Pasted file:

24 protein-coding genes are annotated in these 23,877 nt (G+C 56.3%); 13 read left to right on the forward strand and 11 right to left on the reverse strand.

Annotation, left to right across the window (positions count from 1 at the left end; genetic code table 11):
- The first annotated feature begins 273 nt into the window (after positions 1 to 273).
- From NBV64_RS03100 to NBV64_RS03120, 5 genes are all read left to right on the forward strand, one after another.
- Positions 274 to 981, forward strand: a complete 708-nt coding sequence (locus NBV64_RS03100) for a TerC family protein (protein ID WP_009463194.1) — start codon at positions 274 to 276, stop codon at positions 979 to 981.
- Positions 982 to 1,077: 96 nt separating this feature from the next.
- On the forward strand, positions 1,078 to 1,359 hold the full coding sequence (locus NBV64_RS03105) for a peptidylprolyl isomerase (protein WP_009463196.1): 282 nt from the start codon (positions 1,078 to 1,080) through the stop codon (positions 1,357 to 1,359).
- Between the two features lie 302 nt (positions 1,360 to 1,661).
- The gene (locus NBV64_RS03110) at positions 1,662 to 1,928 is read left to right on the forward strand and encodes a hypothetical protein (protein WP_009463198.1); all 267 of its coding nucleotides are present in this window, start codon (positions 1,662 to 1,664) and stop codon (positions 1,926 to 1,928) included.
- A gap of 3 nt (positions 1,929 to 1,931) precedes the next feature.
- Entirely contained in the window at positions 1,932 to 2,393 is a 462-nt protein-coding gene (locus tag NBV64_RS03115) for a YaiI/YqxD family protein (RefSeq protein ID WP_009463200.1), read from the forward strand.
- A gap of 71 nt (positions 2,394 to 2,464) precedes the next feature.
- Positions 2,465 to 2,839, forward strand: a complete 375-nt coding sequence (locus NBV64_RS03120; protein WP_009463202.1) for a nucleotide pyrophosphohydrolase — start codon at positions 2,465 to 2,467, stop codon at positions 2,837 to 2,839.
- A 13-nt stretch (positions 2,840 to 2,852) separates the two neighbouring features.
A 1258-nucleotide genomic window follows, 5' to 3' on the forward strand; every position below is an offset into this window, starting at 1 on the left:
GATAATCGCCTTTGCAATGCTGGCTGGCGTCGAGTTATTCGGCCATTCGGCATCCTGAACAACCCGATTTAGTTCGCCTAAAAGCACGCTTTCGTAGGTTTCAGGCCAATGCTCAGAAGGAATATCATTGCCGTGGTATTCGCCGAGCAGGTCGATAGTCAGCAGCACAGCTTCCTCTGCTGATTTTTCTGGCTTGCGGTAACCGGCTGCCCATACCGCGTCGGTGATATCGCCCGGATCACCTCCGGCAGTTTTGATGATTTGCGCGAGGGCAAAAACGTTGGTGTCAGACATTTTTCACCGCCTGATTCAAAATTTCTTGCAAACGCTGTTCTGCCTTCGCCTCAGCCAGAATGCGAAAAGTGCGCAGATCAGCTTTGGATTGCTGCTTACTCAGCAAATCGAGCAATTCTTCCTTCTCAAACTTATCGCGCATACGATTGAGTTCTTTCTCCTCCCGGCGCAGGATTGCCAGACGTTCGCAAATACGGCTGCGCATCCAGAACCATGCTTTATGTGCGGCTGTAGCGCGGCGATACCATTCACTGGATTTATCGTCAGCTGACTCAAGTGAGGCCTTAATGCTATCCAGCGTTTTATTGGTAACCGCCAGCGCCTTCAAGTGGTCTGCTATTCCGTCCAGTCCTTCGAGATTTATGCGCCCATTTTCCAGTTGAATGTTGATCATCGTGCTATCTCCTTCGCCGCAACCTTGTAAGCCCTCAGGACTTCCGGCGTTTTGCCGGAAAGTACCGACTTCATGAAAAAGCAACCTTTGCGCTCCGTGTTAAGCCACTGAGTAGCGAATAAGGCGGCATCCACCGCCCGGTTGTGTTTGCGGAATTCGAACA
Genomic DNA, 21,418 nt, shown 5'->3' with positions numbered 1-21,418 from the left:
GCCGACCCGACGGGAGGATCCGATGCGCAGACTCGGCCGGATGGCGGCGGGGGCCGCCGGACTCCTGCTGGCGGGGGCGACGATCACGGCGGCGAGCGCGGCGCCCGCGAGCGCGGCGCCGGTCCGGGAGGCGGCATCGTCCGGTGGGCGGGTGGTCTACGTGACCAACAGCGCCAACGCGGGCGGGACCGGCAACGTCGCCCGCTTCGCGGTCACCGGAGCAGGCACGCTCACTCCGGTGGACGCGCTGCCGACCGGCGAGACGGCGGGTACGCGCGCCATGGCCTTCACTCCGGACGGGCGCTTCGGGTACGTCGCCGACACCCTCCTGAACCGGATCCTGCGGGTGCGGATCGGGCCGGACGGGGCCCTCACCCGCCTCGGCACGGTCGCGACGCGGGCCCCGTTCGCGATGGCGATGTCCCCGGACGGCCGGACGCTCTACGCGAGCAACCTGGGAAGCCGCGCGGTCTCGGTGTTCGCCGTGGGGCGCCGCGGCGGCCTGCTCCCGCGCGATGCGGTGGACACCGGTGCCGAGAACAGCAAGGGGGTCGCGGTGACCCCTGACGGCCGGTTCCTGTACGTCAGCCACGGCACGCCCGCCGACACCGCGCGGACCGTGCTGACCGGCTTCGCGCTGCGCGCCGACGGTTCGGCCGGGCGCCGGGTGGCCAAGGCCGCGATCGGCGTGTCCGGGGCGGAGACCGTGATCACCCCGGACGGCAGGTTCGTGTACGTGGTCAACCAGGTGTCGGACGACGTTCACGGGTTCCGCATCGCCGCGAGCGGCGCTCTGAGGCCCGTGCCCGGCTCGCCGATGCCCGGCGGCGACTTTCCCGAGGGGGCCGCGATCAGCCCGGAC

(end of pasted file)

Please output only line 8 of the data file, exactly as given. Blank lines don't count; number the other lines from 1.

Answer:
- Between the two features lie 302 nt (positions 1,360 to 1,661).